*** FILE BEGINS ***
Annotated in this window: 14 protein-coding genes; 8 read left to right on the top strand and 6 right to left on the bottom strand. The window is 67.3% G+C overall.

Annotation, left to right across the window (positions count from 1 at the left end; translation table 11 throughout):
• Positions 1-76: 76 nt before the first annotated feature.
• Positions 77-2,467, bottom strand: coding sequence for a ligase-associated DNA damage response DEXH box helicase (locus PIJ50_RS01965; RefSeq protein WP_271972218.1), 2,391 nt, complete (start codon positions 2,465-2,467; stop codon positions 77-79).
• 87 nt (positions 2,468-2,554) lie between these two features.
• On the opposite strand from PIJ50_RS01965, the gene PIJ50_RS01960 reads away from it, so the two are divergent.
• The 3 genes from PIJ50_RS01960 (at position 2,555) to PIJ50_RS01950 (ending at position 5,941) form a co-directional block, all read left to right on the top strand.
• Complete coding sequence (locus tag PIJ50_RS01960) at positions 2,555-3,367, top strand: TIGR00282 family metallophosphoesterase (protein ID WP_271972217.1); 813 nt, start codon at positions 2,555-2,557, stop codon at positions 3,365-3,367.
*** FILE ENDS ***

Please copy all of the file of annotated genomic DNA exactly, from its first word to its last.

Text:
Annotated in this window: 14 protein-coding genes; 8 read left to right on the top strand and 6 right to left on the bottom strand. The window is 67.3% G+C overall.

Annotation, left to right across the window (positions count from 1 at the left end; translation table 11 throughout):
• Positions 1-76: 76 nt before the first annotated feature.
• Positions 77-2,467, bottom strand: coding sequence for a ligase-associated DNA damage response DEXH box helicase (locus PIJ50_RS01965; RefSeq protein WP_271972218.1), 2,391 nt, complete (start codon positions 2,465-2,467; stop codon positions 77-79).
• 87 nt (positions 2,468-2,554) lie between these two features.
• On the opposite strand from PIJ50_RS01965, the gene PIJ50_RS01960 reads away from it, so the two are divergent.
• The 3 genes from PIJ50_RS01960 (at position 2,555) to PIJ50_RS01950 (ending at position 5,941) form a co-directional block, all read left to right on the top strand.
• Complete coding sequence (locus tag PIJ50_RS01960) at positions 2,555-3,367, top strand: TIGR00282 family metallophosphoesterase (protein ID WP_271972217.1); 813 nt, start codon at positions 2,555-2,557, stop codon at positions 3,365-3,367.